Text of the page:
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2. Combined with this sweetness and fluency, the scientific construction of the metre of the Faery Queene is very noticeable. One of Spenser's arts is that of alliteration, and he uses it with great effect in doubling the impression of an image :In wildernesse and wastful deserts, Through woods and wastnes wilde,They passe the bitter waves of Acheron, Where many soules sit wailing woefully, And come to fiery flood of Phlegeton, Whereas the damned ghosts in torments fry, And with sharp shrilling shrieks doth bootlesse cry,—&c. He is particularly given to an alternate alliteration, which is, perhaps, when well used, a great secret in melody :A ramping lyon rushed suddenly,And sad to see her sorrowful constraint,And on the grasse her daintie limbes did lay,—&c. You cannot read a page of the Faery Queene, if you read for that purpose, without perceiving the intentional alliterativeness of the words; and yet so skilfully is this 20 > managed, that it never strikes any unwarned ear as artificial, or other than the result of the necessary movement *** of the verse.
3. Spenser displays great skill in harmonizing his descriptions of external nature and actual incidents with the allegorical character and epic activity of the poem. Take these two beautiful passages as illustrations of what I mean :
By this the northerne wagoner had set
When those accursed messengers of hell,
At last, the golden orientall gate
Ib. c. 5, st. 2. Observe also the exceeding vividness of Spenser's descriptions. They are not, in the true sense of the word, picturesque ; but are composed of a wondrous series of images, as in our dreams. Compare the following passage with anything you may remember in pari materia in Milton or Shakspeare :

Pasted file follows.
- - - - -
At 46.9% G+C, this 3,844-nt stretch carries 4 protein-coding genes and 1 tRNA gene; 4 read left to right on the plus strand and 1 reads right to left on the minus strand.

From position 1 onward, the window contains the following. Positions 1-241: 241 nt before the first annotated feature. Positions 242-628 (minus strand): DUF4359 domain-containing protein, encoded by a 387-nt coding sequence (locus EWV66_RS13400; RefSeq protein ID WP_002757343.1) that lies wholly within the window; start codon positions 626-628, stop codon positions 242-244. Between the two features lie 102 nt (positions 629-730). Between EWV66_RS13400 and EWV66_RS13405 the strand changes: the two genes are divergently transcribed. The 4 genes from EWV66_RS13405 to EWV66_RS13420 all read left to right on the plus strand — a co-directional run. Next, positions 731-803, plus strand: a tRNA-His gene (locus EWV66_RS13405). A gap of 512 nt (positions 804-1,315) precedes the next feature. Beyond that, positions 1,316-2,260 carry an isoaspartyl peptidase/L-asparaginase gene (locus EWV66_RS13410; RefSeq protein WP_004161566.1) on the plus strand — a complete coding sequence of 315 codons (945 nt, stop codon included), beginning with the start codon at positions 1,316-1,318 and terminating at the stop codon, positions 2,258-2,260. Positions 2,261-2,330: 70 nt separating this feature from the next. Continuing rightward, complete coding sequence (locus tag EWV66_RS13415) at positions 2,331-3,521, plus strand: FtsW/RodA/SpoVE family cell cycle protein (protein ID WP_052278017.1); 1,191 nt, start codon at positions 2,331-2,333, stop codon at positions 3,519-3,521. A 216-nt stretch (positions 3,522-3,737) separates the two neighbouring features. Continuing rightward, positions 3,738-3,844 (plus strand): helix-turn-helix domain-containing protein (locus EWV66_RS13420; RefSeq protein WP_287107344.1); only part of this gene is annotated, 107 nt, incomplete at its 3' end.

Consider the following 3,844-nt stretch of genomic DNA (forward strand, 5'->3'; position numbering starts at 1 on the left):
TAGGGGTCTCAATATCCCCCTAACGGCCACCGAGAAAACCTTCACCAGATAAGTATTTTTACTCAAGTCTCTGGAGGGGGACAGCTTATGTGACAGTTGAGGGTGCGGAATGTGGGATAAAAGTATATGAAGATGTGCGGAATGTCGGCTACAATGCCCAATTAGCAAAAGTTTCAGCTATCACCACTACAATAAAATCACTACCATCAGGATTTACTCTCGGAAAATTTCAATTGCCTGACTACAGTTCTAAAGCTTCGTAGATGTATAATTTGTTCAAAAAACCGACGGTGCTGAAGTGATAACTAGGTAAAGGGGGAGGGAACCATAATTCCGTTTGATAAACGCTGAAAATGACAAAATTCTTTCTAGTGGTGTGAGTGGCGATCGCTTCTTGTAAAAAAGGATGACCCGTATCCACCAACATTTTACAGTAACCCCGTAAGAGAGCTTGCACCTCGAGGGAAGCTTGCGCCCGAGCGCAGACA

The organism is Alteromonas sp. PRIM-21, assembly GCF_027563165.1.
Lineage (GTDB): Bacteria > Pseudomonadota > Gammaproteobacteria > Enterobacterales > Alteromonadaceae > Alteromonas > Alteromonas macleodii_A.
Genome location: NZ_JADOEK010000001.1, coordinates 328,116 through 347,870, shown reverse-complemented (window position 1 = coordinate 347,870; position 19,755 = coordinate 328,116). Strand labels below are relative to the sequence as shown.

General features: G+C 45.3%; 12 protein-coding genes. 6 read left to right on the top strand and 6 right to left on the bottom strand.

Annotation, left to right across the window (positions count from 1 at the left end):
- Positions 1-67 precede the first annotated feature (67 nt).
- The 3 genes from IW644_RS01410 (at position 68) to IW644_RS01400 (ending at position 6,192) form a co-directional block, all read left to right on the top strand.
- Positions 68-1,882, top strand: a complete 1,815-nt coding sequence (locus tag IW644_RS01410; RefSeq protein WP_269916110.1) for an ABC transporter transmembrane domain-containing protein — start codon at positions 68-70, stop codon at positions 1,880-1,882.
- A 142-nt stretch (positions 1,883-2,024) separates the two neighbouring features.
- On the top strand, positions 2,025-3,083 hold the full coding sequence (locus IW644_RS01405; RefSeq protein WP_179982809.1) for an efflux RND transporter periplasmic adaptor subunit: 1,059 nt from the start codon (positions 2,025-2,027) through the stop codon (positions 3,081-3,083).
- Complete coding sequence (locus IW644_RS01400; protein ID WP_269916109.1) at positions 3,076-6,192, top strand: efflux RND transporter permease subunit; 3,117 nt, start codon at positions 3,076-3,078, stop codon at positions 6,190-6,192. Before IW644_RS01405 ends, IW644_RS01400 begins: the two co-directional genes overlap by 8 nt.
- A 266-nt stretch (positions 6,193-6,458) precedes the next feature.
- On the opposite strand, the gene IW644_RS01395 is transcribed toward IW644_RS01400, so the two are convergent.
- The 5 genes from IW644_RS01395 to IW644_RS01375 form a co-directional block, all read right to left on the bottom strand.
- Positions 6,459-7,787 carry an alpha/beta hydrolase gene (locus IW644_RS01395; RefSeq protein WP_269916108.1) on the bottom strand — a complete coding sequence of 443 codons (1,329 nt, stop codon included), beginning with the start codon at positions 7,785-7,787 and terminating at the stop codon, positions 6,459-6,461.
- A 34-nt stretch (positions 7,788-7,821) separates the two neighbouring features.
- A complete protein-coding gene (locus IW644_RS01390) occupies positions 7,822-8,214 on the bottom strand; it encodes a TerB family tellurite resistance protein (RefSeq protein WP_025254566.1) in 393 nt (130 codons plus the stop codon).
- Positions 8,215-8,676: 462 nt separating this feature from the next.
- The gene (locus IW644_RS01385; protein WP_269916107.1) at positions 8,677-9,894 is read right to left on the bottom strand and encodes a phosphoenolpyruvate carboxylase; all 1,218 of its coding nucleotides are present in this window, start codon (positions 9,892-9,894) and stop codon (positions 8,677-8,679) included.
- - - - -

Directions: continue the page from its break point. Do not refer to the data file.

His haughtie helmet, horrid all with gold,
Ib. c. 7, st. 31–2.
4. You will take especial note of the marvellous independence and true imaginative absence of all particular space or time in the Faery Queene. It is in the domains neither of history nor geography ; it is ignorant of all artificial boundary, all material obstacles ; it is truly in land of Faery, that is, of mental space. The poet has placed you in a dream, a charmed sleep, and you neither wish, nor have the power, to inquire where you are, or how you got there. It reminds me of some lines of my own : Oh! would to Alla !
10 The raven or the sea-mew were appointed To bring me food !-or rather that my soul Might draw in life from the universal air ! It were a lot divine in some small skiff Along some ocean's boundless solitude To float for ever with a careless course And think myself the only being alive! .
Remorse, Act iv, sc. 3. Indeed Spenser himself, in the conduct of his great poem, may be represented under the same image, his symbolizing purpose being his mariner's compass :
20 As pilot well expert in perilous wave, That to a stedfast starre his course hath bent, When foggy mistes or cloudy tempests have The faithfull light of that faire lampe yblent, And coverd Heaven with hideous dreriment; Upon his card and compas firmes his eye, The maysters of his long experiment, And to them does the steddy helme apply, Bidding his winged vessell fairely forward fly.
B. II, c. 7, st. 1. So the poet through the realms of allegory.